A display device is an output device for presentation of information in visual or tactile form (the latter used for example in tactile electronic displays for blind people). When the input information that is supplied has an electrical signal the display is called an electronic display.
Types of electronic displays
These are the technologies used to create the various displays in use today.
Some displays can show only digits or alphanumeric characters. They are called segment displays, because they are composed of several segments that switch on and off to give appearance of desired glyph. The segments are usually single LEDs or liquid crystals. They are mostly used in digital watches and pocket calculators. There are several types:
Underlying technologies of segment displays
Full-area 2-dimensional displays
Applications of full-area 2-dimensional displays
Full-area 2-dimensional displays are used in, for example:
Underlying technologies of full-area 2-dimensional displays
Underlying technologies for full-area 2-dimensional displays include:
- Cathode ray tube display (CRT)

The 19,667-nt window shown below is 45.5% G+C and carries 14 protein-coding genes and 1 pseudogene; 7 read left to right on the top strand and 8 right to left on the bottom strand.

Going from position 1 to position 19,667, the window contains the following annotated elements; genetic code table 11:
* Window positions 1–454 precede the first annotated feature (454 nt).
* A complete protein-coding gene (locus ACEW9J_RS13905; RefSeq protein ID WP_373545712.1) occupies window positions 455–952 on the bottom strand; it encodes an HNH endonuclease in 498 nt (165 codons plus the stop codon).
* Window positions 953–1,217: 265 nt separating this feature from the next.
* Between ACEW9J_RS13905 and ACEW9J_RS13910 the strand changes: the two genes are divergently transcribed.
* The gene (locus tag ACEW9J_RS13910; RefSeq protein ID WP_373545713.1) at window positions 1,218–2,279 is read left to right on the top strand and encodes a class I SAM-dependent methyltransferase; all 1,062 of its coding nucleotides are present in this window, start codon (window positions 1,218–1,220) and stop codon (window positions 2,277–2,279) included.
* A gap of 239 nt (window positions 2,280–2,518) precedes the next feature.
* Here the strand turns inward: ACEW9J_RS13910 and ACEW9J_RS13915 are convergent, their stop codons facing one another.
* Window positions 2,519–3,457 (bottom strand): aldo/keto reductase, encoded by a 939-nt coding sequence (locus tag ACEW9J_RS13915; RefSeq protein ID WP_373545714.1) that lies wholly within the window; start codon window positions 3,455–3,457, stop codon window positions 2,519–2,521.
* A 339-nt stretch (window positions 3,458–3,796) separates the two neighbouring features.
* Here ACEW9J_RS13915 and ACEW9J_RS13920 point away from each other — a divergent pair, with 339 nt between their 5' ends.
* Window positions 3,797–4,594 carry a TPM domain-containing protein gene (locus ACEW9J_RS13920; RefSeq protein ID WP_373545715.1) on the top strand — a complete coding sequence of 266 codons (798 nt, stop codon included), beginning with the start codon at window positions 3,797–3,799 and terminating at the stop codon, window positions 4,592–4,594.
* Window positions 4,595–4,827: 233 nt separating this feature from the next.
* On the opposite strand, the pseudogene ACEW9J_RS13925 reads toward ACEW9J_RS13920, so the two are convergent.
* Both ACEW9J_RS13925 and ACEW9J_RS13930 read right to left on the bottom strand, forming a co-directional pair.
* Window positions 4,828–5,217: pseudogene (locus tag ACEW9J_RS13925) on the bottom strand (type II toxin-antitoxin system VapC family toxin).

- Light-emitting diode display (LED)
- Electroluminescent display (ELD)
- Electronic paper, E Ink
- Plasma display panel (PDP)
- Liquid crystal display (LCD)
- Organic light-emitting diode display (OLED)
- Digital Light Processing display (DLP)
- Surface-conduction electron-emitter display (SED) (experimental)
- Field emission display (FED) (experimental)
- Laser TV (forthcoming)
- Carbon nanotubes (experimental)
- Quantum dot display (QLED)
- Interferometric modulator display (IMOD)
- Digital microshutter display (DMS)
The multiplexed display technique is used to drive most display devices.
- Ticker tape (historical)
- Split-flap display (or simply flap display)
- Flip-disc display (or flip-dot display)
- Tactile electronic displays are usually intended for the blind. They use electro-mechanical parts to dynamically update a tactile image (usually of text) so that the image may be felt by the fingers.
- Optacon, using metal rods instead of light in order to convey images to blind people by tactile sensation.
- Addressing scheme
- Audio and video connector
- Comparison CRT, LCD, Plasma
- Computer-controlled milling machines
- Digital image processing
- Graphical user interfaces
- Graphics chip
- Haptic technology
- History of display technology
- Human machine interface
- Input device
- LCD projector
- Rapid prototyping
- Text display
- Times Square, where numerous display devices can be seen in use
- Vector graphics vs. Raster graphics
- Video card
- Video pointer
- Lemley, Linda. "Chapter 6: Output". Discovering Computers. University of West Florida. Archived from the original on 14 June 2012. Retrieved 3 June 2012.
- "Accommodations For Vision Disabilities". Energy.gov. Office of the Chief information Officer. Archived from the original on 9 June 2012. Retrieved 3 June 2012.